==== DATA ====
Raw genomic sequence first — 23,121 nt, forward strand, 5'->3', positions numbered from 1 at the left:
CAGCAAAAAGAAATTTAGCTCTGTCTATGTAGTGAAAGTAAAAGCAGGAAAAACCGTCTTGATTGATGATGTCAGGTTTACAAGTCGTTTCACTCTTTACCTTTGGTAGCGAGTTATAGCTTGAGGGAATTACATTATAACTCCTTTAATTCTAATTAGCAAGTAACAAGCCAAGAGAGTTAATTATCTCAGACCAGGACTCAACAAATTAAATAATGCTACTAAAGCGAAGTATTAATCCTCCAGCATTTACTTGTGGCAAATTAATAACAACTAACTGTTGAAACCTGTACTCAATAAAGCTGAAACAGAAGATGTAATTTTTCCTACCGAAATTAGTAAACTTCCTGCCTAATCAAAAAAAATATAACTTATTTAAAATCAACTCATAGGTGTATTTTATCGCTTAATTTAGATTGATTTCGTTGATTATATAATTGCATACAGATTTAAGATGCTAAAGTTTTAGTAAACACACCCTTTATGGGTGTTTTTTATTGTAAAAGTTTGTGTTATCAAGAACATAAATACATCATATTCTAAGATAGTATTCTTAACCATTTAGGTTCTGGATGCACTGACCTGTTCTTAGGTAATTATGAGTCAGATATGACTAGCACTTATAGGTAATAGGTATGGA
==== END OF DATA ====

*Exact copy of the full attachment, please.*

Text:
Raw genomic sequence first — 23,121 nt, forward strand, 5'->3', positions numbered from 1 at the left:
CAGCAAAAAGAAATTTAGCTCTGTCTATGTAGTGAAAGTAAAAGCAGGAAAAACCGTCTTGATTGATGATGTCAGGTTTACAAGTCGTTTCACTCTTTACCTTTGGTAGCGAGTTATAGCTTGAGGGAATTACATTATAACTCCTTTAATTCTAATTAGCAAGTAACAAGCCAAGAGAGTTAATTATCTCAGACCAGGACTCAACAAATTAAATAATGCTACTAAAGCGAAGTATTAATCCTCCAGCATTTACTTGTGGCAAATTAATAACAACTAACTGTTGAAACCTGTACTCAATAAAGCTGAAACAGAAGATGTAATTTTTCCTACCGAAATTAGTAAACTTCCTGCCTAATCAAAAAAAATATAACTTATTTAAAATCAACTCATAGGTGTATTTTATCGCTTAATTTAGATTGATTTCGTTGATTATATAATTGCATACAGATTTAAGATGCTAAAGTTTTAGTAAACACACCCTTTATGGGTGTTTTTTATTGTAAAAGTTTGTGTTATCAAGAACATAAATACATCATATTCTAAGATAGTATTCTTAACCATTTAGGTTCTGGATGCACTGACCTGTTCTTAGGTAATTATGAGTCAGATATGACTAGCACTTATAGGTAATAGGTATGGA